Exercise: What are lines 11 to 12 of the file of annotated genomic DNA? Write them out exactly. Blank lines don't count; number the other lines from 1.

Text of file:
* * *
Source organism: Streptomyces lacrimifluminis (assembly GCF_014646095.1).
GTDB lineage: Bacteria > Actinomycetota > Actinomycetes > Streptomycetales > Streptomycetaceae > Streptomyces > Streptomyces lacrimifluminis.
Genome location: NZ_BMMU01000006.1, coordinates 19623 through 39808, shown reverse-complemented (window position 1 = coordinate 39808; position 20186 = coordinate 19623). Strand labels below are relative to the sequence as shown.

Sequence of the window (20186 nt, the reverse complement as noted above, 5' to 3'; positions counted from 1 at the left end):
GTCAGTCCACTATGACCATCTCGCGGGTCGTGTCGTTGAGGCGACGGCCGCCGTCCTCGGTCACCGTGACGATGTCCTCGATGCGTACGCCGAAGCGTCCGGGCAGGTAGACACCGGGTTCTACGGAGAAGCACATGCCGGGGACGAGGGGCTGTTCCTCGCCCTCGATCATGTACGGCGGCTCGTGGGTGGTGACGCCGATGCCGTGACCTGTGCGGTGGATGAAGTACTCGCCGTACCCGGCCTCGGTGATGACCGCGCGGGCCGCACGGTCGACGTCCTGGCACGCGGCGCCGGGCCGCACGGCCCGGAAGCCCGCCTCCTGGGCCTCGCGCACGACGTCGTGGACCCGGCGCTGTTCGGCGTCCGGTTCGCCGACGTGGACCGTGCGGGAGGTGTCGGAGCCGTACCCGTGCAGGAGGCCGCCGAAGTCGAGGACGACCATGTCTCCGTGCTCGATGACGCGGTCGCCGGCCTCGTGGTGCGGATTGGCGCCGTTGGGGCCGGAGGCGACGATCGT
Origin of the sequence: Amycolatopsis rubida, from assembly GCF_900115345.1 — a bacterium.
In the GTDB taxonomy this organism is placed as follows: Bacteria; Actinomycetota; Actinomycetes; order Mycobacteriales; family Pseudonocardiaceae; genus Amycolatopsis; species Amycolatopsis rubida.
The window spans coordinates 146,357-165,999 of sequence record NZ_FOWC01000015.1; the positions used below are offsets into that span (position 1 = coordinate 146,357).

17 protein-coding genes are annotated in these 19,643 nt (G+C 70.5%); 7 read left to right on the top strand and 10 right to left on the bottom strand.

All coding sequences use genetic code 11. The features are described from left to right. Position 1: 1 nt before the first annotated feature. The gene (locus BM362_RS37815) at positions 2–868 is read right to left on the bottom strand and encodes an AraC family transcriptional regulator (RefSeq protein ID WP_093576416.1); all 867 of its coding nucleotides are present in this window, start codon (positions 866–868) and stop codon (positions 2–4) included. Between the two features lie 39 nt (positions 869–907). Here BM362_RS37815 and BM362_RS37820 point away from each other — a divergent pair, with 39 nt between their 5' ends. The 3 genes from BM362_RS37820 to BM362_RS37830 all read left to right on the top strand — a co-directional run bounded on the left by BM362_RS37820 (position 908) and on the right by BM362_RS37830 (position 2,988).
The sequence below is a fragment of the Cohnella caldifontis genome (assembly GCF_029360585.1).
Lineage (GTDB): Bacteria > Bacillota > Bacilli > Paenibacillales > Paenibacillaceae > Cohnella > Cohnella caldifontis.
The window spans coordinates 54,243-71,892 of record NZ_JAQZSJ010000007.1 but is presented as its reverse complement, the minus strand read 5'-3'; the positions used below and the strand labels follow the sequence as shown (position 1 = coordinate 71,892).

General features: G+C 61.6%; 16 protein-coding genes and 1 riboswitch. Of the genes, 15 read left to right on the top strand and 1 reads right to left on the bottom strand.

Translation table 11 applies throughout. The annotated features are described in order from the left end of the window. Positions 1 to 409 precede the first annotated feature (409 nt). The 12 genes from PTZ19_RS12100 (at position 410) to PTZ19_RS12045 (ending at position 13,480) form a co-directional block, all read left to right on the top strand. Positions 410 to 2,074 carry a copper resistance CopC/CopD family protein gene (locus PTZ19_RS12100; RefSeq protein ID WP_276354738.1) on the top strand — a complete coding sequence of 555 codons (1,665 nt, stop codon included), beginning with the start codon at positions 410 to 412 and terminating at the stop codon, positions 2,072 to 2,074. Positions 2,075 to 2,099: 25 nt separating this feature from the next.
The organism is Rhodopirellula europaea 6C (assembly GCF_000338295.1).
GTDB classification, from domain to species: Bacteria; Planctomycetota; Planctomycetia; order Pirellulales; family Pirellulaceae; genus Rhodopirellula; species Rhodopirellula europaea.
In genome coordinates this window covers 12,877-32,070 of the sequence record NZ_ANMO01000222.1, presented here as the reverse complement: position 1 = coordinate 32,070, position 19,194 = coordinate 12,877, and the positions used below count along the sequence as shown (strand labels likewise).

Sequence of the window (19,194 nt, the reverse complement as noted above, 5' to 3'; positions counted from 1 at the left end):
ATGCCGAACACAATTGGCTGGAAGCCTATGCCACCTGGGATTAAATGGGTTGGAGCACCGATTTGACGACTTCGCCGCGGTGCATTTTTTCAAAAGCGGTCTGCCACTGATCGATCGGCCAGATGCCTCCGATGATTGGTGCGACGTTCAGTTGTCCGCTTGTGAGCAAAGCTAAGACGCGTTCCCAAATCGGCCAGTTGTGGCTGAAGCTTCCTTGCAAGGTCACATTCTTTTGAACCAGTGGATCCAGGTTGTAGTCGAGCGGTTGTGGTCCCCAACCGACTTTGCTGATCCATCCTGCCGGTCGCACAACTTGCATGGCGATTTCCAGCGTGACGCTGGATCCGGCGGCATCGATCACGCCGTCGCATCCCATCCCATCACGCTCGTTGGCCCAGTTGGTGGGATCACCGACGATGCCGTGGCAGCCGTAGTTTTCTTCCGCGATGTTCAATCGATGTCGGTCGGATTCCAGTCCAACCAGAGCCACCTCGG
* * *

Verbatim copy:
The sequence below is a fragment of the Cohnella caldifontis genome (assembly GCF_029360585.1).
Lineage (GTDB): Bacteria > Bacillota > Bacilli > Paenibacillales > Paenibacillaceae > Cohnella > Cohnella caldifontis.